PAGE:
Wednesday, 25th May, 2011, 10:44 PM #1
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Review of Baba Yaga: Queen of the Wicked Fens by Escape Velocity Gaming
A great and terrible character in Slavic folklore, the witch Baba Yaga is a well-known persona to many fans of Dungeons & Dragons. From the earliest edition, this horrible hag of legend is an indelible figure in D&D Lore, and here taloned grasp has touched the history of more than one realm.
Her famous chicken-legged hut appeared as an artifact in the first AD&D Dungeon Masters Guide back in 1979, and the witch herself was given a feature article in Dragon Magazine some five years later. Baba Yaga became a key figure in the World of Greyhawk campaign setting in a number of ways, ranging from being the foster mother of the infamous witch Iggwilv – making her the foster grandmother of the dread Iuz – and she even had dealings with the Mad Mage Zagyg in the adventure setting Castle Greyhawk. Both Dragon Magazine and Dungeon Magazine have had several articles and adventures mentioning the dread witch over the years, and she even had her own adventure module, The Dancing Hut of Baba Yaga, in the mid-90s.
In D&D 4E, Baba Yaga now resides in the Feywild, deep in the swamp called The Murkendraw (according to the Manual of the Planes), and is a hag with the powers of one of the Archfey. But in this edition, there are no statistics for the infamous witch, other than a short couple of paragraphs in a sourcebook. Until now…
Escape Velocity Gaming has released a monster manual supplement on this (in)famous hag from legend and D&D lore, offering a way to bring her to life in D&D 4E in Baba Yaga: Queen of the Wicked Fens!
Baba Yaga: Queen of the Wicked Fens
- Designers: William C. Pfaff
- Illustrators: Otto A. Pessanha (cover), W. C. Pfaff, Debborah K. Pfaff, Jamie K. Pfaff, William H. Moran III (interior)
- Publisher: Escape Velocity Gaming
- Year: 2011
- Media: PDF (26 pages)
- Cost: $0.99 (available from RPGNow.com)
Baba Yaga: Queen of the Wicked Fens is a monster manual supplement designed to offer the legendary Slavic mythological witch BabaYaga to D&D 4E gamers. The supplement provides stat blocks for three incarnations of Baba Yaga in the Heroic, Paragon, and Epic Tiers of play. Each incarnation of Baba Yaga also has two types of “support” monsters which are designed for each of the three versions of the wicked witch. Finally, Baba Yaga: Queen of the Wicked Fens provides two Skill Challenges for interacting with the evil – but knowledgable – hag, and vehicle stats for her Mortar and her Hut.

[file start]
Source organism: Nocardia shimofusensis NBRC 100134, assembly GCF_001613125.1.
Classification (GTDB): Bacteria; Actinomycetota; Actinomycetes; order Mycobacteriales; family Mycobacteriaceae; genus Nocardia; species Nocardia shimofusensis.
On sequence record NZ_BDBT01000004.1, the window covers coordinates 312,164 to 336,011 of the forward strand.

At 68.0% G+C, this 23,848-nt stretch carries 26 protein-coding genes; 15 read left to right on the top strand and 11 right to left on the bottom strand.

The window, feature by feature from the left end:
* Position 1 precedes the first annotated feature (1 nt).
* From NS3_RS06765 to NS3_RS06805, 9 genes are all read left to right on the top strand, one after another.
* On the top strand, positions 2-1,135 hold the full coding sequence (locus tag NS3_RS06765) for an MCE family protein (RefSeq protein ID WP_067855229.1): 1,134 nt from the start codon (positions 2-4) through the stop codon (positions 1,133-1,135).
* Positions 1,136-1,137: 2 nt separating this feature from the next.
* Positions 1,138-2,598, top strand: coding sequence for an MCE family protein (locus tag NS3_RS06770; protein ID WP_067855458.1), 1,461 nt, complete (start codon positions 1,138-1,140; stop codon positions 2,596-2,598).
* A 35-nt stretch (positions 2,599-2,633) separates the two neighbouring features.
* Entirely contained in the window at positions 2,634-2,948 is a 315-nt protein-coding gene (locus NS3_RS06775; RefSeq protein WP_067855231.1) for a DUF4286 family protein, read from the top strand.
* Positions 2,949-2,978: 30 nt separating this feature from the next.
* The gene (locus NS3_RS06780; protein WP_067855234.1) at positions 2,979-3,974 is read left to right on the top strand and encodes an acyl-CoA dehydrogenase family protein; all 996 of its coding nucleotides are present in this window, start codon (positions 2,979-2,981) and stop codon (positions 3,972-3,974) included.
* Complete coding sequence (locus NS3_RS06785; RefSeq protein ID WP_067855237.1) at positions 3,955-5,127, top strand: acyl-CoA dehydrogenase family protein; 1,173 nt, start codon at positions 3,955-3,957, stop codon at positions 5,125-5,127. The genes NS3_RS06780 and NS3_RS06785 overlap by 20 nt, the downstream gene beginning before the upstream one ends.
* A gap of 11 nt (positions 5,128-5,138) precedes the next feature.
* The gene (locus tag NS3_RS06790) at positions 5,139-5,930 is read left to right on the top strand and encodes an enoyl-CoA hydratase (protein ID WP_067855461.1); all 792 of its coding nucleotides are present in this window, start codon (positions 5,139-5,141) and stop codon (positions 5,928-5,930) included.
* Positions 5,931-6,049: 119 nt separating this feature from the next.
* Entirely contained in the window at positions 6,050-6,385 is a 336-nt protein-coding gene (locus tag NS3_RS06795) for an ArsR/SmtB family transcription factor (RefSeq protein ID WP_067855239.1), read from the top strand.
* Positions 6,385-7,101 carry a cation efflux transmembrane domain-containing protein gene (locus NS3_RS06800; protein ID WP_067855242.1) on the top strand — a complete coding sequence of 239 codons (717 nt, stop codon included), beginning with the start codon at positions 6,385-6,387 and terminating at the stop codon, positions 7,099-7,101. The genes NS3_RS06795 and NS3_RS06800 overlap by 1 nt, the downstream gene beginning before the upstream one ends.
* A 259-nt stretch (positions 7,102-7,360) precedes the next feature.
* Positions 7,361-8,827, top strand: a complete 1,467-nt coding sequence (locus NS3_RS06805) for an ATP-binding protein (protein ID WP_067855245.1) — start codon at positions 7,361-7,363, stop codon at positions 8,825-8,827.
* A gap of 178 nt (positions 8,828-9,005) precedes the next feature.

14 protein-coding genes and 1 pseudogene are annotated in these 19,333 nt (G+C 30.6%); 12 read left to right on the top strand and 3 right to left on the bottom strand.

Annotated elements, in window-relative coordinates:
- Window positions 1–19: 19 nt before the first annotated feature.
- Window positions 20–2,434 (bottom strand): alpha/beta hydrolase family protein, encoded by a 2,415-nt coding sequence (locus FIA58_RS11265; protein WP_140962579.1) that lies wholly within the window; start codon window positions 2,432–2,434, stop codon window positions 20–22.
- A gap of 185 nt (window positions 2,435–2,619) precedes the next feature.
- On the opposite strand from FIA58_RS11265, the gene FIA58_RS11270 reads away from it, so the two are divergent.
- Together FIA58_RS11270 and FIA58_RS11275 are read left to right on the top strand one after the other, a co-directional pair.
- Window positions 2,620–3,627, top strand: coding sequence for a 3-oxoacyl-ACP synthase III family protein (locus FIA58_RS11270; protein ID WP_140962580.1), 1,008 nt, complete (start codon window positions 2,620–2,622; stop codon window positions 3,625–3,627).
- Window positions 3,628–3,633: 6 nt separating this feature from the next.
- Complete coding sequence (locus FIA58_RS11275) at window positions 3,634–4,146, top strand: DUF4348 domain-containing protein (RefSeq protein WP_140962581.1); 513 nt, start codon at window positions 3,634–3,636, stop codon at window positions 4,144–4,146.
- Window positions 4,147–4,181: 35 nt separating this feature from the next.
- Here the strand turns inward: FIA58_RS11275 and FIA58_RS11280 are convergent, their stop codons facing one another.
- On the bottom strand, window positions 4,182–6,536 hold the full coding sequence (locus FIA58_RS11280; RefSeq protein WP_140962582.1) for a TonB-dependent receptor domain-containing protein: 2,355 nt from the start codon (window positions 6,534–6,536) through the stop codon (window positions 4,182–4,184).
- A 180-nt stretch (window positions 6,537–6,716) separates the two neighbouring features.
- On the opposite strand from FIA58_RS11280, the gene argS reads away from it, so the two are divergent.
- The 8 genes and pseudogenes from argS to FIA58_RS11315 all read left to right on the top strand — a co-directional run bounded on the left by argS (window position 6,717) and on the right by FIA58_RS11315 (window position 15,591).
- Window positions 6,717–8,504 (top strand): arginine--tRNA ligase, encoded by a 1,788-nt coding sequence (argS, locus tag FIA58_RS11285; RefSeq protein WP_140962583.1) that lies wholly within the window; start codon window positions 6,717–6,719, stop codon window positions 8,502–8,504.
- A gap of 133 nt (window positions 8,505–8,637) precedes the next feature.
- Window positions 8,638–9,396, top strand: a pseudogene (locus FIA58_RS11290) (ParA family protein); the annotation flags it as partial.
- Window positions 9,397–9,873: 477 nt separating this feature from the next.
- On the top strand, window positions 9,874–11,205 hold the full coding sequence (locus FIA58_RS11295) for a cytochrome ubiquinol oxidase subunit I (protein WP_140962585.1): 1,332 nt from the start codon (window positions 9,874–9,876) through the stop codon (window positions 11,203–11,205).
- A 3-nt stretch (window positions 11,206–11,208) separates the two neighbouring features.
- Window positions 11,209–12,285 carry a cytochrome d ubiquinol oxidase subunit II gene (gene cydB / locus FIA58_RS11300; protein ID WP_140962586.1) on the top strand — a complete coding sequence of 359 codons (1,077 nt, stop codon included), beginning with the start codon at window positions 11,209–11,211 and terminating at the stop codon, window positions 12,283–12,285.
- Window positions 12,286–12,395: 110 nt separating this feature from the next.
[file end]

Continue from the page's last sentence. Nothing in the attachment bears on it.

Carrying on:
The overall production quality of Baba Yaga: Queen of the Wicked Fens is fair at best, with many pages containing repetitive material, and some questionable monster statistics. While each version of Baba Yaga is given an updated Lore and Combat description in each Tier, her allies and minions are given the same two page write-up three times – once for each set of stat blocks. The stat blocks are in the standard MM3 format, but there are some monster design issues which will be addressed below.
And sadly, the artwork in Baba Yaga: Queen of the Wicked Fens is amateurish at best, and does little to enhance the readability of the PDF. While the cover art is passable, the interior illustrations of Baba Yaga herself and a new fey creature called a dziad are simply unpleasant to look at – and you have to look at the illustrations three times, as they appear with each of the stat blocks for all three tiers. Given that Baba Yaga has been portrayed numerous times in artwork and illustrations for many decades now, there are considerably more artistic renditions of the witch available from the public domain which could have been used to great effect in the supplement.
Baba Yaga and her Servants
The author of Baba Yaga: Queen of the Wicked Fens offers three incarnations of Baba Yaga, for the Heroic, Paragon, and Epic Tiers. At each tier, she is supplied with three minion allies – Day, Sun, and Night – which fight alongside her, and two versions of a fey imp or devil called a dziad. Day, Sun, and Night are cloaked riders on horses, which are described in the Russian fairy tale Vasilisa’s Doll. I had never heard of dziads prior to this work, but I managed to find a single reference to them under Wiki entry about the famed author Isaac Singer, who wrote, among other well-known works, a childrens’ story called Joseph & Koza – in it, the dziads are described as “lesser babas”.